Julie Gough: The Missing

3 June - 5 July 2011

My art and research practice often involves uncovering and re-presenting historical stories as part of an ongoing project that questions and re-evaluates the impact of the past on our present lives. My work is concerned with developing a visual language to express and engage with conflicting and subsumed histories. A key intention is to invite a viewer to a closer understanding of our continuing roles in, and proximity to unresolved National stories- narratives of memory, time, absence, location and representation.

 

My works utilise found and constructed objects and techniques from diverse sources including the visual arts, the museum, the library, the shop, the garden and my heritage. Much of my influence and inspiration comes from the people, stories, places, skills of and connections to my maternal Tasmanian Aboriginal heritage. I create work by reusing natural materials and found, often kitsch, objects. I particularly enjoy responding to and reconfiguring natural materials including wood, stone, kelp, bark, shell into narratives that relate their original environment and my own and ancestors' encounters, actions and traces in these places with these same types of materials.

 

One of my common methodologies is to arrange multiple objects to activate a surface optically, to encourage a viewer to read it as a means of temporarily holding the objects in place to find themselves part of the work. Art works comprising multiple objects are experiments in understanding how viewers can travel around a work and in this process move their position back and forth, flickering between past and present, and hopefully, personal and national memory.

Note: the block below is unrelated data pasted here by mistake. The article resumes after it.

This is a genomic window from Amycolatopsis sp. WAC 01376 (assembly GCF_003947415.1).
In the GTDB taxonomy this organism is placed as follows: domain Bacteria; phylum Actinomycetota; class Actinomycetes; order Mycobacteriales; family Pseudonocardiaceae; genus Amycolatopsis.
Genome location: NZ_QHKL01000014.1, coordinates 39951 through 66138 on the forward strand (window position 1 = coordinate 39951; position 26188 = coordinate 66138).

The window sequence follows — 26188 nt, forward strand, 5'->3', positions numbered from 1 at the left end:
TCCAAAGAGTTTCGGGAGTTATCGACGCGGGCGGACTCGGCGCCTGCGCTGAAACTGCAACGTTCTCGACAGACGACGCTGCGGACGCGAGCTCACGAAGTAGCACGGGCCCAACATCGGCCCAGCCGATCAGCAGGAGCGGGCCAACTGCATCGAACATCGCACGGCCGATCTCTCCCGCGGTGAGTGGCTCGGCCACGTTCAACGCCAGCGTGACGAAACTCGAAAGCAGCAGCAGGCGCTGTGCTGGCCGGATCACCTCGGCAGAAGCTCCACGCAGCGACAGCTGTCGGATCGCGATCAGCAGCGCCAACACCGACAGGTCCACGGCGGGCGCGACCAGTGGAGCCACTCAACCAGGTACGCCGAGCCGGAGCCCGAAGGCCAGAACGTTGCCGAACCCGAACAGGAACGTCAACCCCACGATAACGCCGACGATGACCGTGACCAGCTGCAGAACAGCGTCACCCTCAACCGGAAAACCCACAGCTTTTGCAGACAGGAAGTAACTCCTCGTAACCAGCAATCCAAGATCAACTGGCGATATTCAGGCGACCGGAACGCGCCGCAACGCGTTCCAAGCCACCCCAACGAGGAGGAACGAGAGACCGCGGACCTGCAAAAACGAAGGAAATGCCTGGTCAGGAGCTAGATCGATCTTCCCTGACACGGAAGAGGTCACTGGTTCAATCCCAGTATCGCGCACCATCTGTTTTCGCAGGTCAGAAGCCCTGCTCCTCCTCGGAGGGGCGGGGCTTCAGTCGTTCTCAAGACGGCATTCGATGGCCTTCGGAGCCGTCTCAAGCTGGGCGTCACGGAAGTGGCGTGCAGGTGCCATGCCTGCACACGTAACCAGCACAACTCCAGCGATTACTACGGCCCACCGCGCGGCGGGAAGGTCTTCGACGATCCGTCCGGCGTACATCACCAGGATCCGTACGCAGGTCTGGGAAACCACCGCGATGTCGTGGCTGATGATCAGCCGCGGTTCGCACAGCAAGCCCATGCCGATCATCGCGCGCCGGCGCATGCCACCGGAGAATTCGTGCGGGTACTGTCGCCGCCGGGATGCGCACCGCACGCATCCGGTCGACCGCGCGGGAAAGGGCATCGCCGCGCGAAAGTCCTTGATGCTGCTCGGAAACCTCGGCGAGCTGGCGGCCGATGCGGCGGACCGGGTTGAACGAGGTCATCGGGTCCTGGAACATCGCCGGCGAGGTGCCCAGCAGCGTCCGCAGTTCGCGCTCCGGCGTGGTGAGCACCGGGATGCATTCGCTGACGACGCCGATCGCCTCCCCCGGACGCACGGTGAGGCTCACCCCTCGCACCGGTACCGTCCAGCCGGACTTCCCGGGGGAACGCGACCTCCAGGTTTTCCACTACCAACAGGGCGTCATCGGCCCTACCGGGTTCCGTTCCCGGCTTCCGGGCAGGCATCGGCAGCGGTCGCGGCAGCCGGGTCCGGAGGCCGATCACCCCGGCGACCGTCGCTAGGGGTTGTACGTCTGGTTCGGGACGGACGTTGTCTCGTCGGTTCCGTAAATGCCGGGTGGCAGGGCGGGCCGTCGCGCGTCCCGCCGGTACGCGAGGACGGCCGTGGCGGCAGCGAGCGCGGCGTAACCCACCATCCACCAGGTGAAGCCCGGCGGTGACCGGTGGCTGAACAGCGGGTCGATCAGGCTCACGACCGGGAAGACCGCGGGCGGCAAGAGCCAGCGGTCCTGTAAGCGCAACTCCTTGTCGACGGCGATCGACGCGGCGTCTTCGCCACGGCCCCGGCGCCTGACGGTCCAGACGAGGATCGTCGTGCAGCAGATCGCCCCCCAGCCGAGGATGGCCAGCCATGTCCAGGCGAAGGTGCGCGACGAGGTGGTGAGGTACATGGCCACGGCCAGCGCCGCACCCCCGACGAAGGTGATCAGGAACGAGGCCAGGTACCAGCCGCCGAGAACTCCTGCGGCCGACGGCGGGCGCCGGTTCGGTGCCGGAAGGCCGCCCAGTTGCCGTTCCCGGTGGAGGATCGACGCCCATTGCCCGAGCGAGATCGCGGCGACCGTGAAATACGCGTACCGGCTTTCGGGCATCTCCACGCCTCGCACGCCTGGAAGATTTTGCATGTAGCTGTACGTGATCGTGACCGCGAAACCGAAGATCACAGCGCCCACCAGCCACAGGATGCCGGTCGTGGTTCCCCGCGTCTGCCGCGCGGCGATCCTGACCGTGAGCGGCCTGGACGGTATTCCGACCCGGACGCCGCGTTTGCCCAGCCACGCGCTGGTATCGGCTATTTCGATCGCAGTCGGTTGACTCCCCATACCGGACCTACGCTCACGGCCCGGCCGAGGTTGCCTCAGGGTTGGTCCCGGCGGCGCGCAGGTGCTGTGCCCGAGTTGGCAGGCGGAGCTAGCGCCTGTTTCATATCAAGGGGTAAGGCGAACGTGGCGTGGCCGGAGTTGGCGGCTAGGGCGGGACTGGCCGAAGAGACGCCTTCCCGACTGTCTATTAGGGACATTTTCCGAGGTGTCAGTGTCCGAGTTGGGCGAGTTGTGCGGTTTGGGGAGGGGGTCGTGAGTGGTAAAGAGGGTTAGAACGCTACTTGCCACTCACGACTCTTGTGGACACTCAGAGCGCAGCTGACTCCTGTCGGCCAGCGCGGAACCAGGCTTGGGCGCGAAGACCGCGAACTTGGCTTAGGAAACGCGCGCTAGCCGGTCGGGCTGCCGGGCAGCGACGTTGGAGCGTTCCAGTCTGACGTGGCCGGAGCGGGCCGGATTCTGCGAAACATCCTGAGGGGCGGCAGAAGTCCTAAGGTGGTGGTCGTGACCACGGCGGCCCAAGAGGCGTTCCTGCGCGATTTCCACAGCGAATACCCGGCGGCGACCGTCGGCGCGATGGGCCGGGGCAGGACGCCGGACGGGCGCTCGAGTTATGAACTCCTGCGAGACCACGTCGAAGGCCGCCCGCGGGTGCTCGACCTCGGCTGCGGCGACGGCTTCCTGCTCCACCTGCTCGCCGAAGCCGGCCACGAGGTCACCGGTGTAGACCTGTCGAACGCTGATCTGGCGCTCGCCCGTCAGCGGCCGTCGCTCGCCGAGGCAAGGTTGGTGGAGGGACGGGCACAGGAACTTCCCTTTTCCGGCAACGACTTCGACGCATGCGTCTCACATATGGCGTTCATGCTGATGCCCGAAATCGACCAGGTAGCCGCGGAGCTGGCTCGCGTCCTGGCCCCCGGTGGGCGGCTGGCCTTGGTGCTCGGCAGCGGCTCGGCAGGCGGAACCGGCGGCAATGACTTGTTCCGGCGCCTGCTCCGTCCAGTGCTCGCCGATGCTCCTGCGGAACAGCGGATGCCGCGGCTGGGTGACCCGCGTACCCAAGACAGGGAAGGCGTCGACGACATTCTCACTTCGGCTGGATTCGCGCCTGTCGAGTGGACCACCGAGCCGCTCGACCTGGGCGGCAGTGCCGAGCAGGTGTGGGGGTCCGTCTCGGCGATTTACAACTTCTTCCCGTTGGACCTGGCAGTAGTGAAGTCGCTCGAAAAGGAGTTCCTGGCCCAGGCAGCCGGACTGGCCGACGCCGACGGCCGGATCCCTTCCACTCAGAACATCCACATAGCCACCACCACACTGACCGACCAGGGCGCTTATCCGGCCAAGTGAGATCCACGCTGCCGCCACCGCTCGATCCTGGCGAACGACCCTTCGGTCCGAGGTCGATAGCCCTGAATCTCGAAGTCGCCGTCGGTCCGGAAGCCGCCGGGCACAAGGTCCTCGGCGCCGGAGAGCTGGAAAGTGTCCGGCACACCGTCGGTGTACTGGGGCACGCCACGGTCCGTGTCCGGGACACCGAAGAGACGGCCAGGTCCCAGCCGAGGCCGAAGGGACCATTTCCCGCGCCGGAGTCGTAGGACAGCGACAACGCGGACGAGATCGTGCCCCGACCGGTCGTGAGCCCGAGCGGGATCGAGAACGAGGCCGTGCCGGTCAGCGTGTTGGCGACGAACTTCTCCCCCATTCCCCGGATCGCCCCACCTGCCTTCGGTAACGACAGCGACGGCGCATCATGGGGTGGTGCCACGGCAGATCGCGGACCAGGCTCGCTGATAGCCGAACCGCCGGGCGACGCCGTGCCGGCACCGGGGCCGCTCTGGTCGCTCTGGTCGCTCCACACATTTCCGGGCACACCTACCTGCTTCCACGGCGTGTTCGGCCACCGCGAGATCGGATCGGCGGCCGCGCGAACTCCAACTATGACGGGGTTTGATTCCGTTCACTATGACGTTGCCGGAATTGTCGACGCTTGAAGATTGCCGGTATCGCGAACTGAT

Most of my works incorporate ideas of movement or stasis either technically or in the story that they may be partially relating to the viewer. This suggestion of waiting or of motion intends to summon an onlooker to enter into the work as a timekeeper. This is anxious position where many materials inviting curiosity, initially implying the humorous, accrue a sinister edge as a viewer reaches a point of understanding his/her caged predicament within the work.

 

These art works are investigations evolving from personal considerations of the place of memory, forgetting, loss, denial and the potency of the past within my own family. Increasingly evident is the use of open narrative to decipher self in the process of relating the past. Each work has been built from the outcomes of the last, and represents a claiming within a larger consideration of ways to personally invoke and involve nation, viewer and self in acknowledging our entangled histories.

 

Julie Gough
June 2011